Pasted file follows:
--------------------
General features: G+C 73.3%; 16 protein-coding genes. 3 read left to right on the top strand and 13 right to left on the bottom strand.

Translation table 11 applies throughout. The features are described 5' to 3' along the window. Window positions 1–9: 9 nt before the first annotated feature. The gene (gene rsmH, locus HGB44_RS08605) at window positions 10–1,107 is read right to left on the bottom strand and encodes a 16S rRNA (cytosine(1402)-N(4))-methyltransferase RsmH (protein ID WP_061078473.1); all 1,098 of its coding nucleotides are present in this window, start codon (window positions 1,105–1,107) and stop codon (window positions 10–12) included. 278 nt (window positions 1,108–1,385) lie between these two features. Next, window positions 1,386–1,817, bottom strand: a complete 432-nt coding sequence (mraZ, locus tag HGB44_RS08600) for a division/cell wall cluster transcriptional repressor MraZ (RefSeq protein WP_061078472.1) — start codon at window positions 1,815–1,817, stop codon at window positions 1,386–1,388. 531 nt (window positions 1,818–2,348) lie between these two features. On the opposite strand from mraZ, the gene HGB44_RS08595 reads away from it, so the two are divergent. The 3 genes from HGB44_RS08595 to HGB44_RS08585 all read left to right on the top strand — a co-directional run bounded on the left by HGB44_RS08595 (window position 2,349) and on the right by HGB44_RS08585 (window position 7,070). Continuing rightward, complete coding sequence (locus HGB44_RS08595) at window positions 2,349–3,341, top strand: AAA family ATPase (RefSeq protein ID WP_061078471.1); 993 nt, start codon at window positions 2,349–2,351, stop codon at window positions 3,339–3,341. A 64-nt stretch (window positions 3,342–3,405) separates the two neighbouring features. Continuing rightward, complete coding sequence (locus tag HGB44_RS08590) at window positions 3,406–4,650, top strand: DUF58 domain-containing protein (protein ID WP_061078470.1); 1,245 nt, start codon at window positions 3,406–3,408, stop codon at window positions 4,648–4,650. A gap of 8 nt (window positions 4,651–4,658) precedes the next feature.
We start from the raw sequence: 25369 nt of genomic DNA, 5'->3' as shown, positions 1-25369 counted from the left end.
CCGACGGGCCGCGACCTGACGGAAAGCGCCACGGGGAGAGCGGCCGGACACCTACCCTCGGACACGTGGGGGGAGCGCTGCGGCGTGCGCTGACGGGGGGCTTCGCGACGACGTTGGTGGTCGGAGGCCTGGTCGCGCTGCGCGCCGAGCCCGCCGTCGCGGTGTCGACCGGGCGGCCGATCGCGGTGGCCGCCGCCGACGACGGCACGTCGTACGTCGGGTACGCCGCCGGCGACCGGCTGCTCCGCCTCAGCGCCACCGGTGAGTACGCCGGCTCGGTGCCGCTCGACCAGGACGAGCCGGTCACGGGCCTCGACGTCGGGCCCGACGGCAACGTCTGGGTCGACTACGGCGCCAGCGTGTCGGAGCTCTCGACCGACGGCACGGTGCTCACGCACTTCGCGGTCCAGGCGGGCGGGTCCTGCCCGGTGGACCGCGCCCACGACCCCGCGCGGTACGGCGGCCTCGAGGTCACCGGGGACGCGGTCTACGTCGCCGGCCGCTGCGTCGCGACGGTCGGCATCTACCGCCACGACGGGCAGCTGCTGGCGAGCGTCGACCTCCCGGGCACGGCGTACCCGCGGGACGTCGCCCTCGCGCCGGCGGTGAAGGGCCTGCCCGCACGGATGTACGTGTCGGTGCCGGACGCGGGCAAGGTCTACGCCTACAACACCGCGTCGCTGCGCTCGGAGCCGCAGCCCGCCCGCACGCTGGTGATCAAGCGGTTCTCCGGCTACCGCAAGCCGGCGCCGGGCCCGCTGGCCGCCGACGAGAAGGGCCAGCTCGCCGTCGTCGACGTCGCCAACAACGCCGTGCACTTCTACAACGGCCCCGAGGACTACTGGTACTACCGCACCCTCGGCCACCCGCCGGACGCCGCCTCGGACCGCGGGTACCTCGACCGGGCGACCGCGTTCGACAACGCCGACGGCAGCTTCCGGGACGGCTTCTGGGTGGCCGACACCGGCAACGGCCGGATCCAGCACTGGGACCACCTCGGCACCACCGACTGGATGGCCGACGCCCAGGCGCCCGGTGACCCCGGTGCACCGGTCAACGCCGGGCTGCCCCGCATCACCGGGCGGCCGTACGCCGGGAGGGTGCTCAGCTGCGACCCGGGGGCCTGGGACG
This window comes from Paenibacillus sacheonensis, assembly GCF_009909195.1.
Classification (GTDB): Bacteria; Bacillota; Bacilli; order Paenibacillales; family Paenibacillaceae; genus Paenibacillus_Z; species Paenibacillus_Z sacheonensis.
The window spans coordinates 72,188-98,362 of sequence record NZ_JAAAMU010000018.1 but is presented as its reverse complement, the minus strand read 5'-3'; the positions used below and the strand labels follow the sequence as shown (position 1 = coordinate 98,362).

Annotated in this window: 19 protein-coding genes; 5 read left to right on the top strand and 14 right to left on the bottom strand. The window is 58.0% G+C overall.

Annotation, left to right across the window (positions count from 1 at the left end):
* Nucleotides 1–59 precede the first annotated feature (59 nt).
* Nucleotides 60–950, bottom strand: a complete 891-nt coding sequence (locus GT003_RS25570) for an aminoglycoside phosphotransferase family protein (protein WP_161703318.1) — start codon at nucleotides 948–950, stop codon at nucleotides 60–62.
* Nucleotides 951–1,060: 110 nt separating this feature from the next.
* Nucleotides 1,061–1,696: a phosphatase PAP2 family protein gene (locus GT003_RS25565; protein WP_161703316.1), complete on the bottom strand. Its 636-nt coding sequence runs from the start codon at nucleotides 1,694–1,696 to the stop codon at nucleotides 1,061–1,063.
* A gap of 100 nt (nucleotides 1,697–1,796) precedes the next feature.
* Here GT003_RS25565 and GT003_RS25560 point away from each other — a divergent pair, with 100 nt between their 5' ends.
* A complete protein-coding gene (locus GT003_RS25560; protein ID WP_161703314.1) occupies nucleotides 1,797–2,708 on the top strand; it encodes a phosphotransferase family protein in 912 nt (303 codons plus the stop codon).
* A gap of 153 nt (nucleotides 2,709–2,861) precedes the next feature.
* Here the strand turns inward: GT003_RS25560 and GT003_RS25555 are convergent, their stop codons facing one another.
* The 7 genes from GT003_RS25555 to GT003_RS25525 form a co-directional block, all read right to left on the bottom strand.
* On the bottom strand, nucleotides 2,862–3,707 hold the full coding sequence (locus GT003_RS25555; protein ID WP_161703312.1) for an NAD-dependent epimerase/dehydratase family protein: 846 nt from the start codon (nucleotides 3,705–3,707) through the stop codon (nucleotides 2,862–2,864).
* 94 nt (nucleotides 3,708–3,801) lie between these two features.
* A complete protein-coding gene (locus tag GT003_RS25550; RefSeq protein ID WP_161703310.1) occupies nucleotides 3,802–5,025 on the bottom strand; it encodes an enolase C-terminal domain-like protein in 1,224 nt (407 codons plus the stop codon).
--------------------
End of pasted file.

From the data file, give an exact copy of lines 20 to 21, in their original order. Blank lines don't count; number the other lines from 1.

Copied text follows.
* On the bottom strand, nucleotides 2,862–3,707 hold the full coding sequence (locus GT003_RS25555; protein ID WP_161703312.1) for an NAD-dependent epimerase/dehydratase family protein: 846 nt from the start codon (nucleotides 3,705–3,707) through the stop codon (nucleotides 2,862–2,864).
* 94 nt (nucleotides 3,708–3,801) lie between these two features.